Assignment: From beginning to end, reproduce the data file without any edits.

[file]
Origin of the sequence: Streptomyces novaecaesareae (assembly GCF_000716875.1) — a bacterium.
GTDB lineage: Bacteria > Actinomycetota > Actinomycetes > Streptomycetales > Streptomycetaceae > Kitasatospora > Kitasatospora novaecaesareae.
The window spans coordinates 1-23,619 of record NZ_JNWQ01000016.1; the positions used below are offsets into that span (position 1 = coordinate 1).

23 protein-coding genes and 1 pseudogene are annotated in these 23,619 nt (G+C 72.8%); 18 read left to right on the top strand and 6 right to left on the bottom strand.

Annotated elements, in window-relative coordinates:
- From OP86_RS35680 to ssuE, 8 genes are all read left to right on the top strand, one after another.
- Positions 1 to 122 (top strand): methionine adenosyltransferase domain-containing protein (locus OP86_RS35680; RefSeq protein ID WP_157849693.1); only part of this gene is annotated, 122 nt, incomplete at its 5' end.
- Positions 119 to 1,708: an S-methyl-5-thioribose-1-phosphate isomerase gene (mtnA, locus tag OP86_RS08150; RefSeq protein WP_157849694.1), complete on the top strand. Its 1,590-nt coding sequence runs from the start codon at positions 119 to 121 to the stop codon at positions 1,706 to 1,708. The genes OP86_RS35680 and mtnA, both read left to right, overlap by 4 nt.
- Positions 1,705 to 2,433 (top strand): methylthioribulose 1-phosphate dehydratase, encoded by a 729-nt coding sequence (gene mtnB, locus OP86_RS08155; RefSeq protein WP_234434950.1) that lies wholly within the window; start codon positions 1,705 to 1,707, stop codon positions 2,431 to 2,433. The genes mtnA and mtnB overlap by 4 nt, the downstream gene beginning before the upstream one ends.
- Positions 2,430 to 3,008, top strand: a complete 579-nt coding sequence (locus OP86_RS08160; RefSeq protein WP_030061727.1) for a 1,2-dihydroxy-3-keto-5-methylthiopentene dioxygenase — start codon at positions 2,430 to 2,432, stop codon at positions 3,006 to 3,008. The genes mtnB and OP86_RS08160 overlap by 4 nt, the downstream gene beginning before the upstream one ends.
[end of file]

Origin of the sequence: Streptomyces novaecaesareae (assembly GCF_000716875.1) — a bacterium.
GTDB lineage: Bacteria > Actinomycetota > Actinomycetes > Streptomycetales > Streptomycetaceae > Kitasatospora > Kitasatospora novaecaesareae.
The window spans coordinates 1-23,619 of record NZ_JNWQ01000016.1; the positions used below are offsets into that span (position 1 = coordinate 1).

23 protein-coding genes and 1 pseudogene are annotated in these 23,619 nt (G+C 72.8%); 18 read left to right on the top strand and 6 right to left on the bottom strand.

Annotated elements, in window-relative coordinates:
- From OP86_RS35680 to ssuE, 8 genes are all read left to right on the top strand, one after another.
- Positions 1 to 122 (top strand): methionine adenosyltransferase domain-containing protein (locus OP86_RS35680; RefSeq protein ID WP_157849693.1); only part of this gene is annotated, 122 nt, incomplete at its 5' end.
- Positions 119 to 1,708: an S-methyl-5-thioribose-1-phosphate isomerase gene (mtnA, locus tag OP86_RS08150; RefSeq protein WP_157849694.1), complete on the top strand. Its 1,590-nt coding sequence runs from the start codon at positions 119 to 121 to the stop codon at positions 1,706 to 1,708. The genes OP86_RS35680 and mtnA, both read left to right, overlap by 4 nt.
- Positions 1,705 to 2,433 (top strand): methylthioribulose 1-phosphate dehydratase, encoded by a 729-nt coding sequence (gene mtnB, locus OP86_RS08155; RefSeq protein WP_234434950.1) that lies wholly within the window; start codon positions 1,705 to 1,707, stop codon positions 2,431 to 2,433. The genes mtnA and mtnB overlap by 4 nt, the downstream gene beginning before the upstream one ends.
- Positions 2,430 to 3,008, top strand: a complete 579-nt coding sequence (locus OP86_RS08160; RefSeq protein WP_030061727.1) for a 1,2-dihydroxy-3-keto-5-methylthiopentene dioxygenase — start codon at positions 2,430 to 2,432, stop codon at positions 3,006 to 3,008. The genes mtnB and OP86_RS08160 overlap by 4 nt, the downstream gene beginning before the upstream one ends.